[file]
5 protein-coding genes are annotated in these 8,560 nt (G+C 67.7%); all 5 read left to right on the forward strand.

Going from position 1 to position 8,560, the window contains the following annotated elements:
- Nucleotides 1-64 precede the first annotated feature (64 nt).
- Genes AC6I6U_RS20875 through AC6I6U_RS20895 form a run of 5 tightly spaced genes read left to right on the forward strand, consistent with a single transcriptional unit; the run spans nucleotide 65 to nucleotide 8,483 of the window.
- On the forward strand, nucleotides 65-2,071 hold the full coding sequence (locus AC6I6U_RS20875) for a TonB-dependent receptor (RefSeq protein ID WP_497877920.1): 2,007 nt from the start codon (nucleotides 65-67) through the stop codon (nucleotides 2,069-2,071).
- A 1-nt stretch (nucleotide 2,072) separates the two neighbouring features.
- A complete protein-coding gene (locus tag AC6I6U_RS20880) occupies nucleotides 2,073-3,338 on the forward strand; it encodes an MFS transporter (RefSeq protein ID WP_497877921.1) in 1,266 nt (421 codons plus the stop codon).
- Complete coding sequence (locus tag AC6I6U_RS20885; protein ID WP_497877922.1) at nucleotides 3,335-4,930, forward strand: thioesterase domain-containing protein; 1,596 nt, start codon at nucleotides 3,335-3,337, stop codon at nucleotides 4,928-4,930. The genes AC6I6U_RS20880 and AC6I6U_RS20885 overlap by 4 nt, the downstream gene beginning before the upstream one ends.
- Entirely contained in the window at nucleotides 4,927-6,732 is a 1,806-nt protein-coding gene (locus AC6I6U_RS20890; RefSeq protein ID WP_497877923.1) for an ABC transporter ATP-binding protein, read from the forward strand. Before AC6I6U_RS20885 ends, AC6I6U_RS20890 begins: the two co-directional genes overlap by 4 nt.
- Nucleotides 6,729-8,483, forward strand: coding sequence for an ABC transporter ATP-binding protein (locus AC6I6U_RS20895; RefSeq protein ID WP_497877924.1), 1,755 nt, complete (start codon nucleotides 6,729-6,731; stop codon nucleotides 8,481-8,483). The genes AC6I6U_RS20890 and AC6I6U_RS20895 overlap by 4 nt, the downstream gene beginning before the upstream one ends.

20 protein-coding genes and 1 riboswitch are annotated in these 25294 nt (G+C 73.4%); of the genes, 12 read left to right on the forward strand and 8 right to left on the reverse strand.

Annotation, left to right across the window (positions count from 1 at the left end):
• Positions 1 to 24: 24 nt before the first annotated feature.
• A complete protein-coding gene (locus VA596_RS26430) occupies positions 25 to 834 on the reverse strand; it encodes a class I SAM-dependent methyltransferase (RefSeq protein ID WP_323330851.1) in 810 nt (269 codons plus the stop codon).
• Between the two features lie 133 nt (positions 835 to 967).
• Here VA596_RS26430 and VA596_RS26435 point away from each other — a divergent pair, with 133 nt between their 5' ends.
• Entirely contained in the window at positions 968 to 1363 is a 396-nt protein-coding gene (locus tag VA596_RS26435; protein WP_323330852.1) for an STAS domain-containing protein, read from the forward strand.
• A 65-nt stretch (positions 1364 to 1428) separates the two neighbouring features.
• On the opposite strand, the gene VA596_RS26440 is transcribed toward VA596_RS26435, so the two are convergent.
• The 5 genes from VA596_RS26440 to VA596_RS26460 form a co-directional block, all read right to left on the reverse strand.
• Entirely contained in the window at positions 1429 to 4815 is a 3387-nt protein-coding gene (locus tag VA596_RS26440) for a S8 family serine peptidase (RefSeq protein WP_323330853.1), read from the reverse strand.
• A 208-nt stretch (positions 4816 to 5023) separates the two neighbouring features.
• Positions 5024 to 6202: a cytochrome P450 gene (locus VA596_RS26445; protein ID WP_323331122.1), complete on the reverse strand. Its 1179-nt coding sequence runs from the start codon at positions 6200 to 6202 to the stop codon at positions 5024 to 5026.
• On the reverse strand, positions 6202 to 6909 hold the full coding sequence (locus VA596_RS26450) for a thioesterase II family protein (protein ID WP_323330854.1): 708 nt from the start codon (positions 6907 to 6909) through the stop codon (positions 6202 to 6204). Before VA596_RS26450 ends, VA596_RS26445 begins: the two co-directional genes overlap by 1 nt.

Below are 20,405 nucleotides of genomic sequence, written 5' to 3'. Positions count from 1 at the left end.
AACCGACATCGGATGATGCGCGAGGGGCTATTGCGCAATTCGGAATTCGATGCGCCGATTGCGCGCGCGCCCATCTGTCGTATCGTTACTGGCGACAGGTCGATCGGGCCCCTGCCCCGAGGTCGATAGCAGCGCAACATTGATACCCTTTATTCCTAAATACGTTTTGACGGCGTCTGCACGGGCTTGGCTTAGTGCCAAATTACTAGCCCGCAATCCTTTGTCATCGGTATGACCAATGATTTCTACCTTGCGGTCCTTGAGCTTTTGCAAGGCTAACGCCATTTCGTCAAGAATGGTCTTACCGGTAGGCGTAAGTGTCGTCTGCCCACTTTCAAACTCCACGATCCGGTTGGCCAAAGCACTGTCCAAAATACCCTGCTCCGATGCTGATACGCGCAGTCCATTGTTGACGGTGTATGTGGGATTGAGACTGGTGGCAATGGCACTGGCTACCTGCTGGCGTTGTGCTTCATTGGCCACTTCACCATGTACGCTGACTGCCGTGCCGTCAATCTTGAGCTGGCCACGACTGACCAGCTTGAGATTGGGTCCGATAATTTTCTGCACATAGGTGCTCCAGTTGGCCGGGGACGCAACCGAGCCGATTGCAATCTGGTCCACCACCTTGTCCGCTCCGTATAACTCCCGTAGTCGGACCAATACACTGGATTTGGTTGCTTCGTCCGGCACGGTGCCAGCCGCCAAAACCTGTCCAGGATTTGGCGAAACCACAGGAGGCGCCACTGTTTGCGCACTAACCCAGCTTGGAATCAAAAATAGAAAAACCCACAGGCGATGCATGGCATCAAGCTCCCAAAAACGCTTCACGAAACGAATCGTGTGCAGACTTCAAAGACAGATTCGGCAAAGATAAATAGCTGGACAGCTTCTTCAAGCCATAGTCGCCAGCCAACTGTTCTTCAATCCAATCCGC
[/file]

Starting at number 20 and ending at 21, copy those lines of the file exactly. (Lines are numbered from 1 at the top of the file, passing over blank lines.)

• The 5 genes from VA596_RS26440 to VA596_RS26460 form a co-directional block, all read right to left on the reverse strand.
• Entirely contained in the window at positions 1429 to 4815 is a 3387-nt protein-coding gene (locus tag VA596_RS26440) for a S8 family serine peptidase (RefSeq protein WP_323330853.1), read from the reverse strand.